- August 30, 2020 2:28 AM
- July 10, 2019 12:20 PM
- December 19, 2019 2:49 AM
Saying that the details of Khun Sea Development Group’s proposed project were opaque, local communities and activists voiced concerns over the environmental impacts and lack of transparency
PHNOM PENH--Onlookers watched as parts of the Mekong River near the Areyksat Ferry Port in Kandal Province were filled with rock to make way for a new development project.
Kong Sophoan, governor of Kandal Province, explained that Khun Sea Development Group had been awarded an area of roughly 70 hectares which the company will rent from the local government to build a satellite city project and luxury condominiums.
The rocks that had been poured into the river, he said, were to become the foundations of the project, adding that it would be similar to Koh Pich—the controversial man-made island in Phnom Penh that sits largely unoccupied.
According to Sophoan, the laying of the foundations has been approved by environmental experts from a number of institutions who have told him that the river will not be damaged in the process. He did not name the experts or the institutions they hail from.
“The implementation of this investment company’s development project has been approved by the [environmental] authorities as well as the government,” he said.
But onlookers like Sao Sarang, who is the village chief at Wat Khsach Village in Areyksat Commune, said that the rocks were being poured not just around the riverbanks as he had previously been told they would be.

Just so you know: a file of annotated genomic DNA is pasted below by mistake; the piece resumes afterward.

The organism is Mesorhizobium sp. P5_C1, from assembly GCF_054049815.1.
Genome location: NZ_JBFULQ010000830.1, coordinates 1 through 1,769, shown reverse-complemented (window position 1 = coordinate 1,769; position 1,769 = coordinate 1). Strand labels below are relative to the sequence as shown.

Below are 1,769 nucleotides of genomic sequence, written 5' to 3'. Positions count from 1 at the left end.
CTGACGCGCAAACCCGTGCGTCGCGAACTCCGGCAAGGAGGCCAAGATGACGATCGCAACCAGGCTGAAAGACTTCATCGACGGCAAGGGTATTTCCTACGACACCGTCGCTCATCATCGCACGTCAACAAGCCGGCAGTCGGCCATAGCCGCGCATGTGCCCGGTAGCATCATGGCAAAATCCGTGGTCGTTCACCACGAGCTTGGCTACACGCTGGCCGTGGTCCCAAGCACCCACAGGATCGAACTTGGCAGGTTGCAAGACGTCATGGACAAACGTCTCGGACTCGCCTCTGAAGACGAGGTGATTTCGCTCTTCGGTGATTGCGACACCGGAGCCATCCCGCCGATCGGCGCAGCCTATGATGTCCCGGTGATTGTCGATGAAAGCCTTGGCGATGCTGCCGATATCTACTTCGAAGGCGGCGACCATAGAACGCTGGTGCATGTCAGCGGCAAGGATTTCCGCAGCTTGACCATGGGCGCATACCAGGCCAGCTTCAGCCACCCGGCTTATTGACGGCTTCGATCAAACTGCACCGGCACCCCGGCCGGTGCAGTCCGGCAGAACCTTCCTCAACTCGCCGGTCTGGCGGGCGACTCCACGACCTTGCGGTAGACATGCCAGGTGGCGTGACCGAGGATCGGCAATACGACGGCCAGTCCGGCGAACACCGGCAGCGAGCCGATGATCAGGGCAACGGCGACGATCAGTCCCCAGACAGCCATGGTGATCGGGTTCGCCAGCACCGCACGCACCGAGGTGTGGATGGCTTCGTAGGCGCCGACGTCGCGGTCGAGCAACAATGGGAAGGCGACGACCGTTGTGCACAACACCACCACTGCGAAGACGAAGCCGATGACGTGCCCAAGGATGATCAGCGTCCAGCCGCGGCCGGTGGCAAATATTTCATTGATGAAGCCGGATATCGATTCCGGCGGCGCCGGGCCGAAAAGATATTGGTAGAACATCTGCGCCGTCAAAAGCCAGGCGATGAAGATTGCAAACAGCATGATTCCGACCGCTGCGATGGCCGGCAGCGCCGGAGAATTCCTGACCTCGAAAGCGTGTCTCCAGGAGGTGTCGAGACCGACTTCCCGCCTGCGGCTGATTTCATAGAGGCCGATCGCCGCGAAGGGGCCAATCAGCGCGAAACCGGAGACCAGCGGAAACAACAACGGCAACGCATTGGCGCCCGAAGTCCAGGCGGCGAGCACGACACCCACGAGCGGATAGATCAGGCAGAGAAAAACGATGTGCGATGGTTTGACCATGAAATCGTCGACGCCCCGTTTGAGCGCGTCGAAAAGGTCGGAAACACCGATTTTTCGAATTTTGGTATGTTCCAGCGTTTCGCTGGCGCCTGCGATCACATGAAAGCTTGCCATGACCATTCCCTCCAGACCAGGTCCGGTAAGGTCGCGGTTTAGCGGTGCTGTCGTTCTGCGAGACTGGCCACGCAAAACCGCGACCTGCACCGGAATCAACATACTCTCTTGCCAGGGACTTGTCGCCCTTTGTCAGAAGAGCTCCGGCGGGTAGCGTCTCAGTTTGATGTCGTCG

“We could see that they were pouring [the rocks] directly into the river, very far from the riverbank,” he said, adding he was concerned about how the project would affect his community, especially because it now appears different from how he originally believed it would be.
It is a concern that is shared by Heng Kimkong, research and advocacy manager at the Cambodia Youth Network, who said he suspected that the government has not conducted a full study on the environmental impacts that could arise from the project.
“Even the local people don’t know about this development project,” he said, adding that that project might affect the flow of the Mekong River, as it has around other areas where the river has been filled in such as Koh Pich and Koh Nora.
“What we are concerned about in this development project is the impact on water flow of the Mekong River, which could cause flooding in Phnom Penh during the rainy season and other impacts, including loss of fish resources,” he said.
He called on the government to show the results of the environmental impact study of this development project in a transparent manner to the public to avoid any questions and concerns in the future.
Phnom Penh Governor Khuong Sreng and Environment Ministry spokesman Neth Pheaktra could not be reached for comments at press time.
The development lease was noted in an April 2019 circular from the Council of Ministers referring to a notice from Prime Minister Hun Sen granting a 50-year lease on the 70-hectare plot of state property to Khun Sea.
Phnom Penh’s water resources—most notably its lakes and wetlands—have largely been filled in for controversial development projects handed over to well-connected tycoons and often at the expense of both the environment and the local communities who depend on these water resources.
Indeed, the various instances of flooding in Phnom Penh have even prompted other government officials, along with experts and activists, to call for an end to development projects that harm the city’s lakes and rivers.
On May 8, Minister of Water Resources and Meteorology Lim Kean Hor called upon all municipalities and provincial authorities to help prevent land grabbing, expressing particular concerns over precincts, canals, reservoirs, rivers, and lakes of public water.
Additional reporting by Phoung Vantha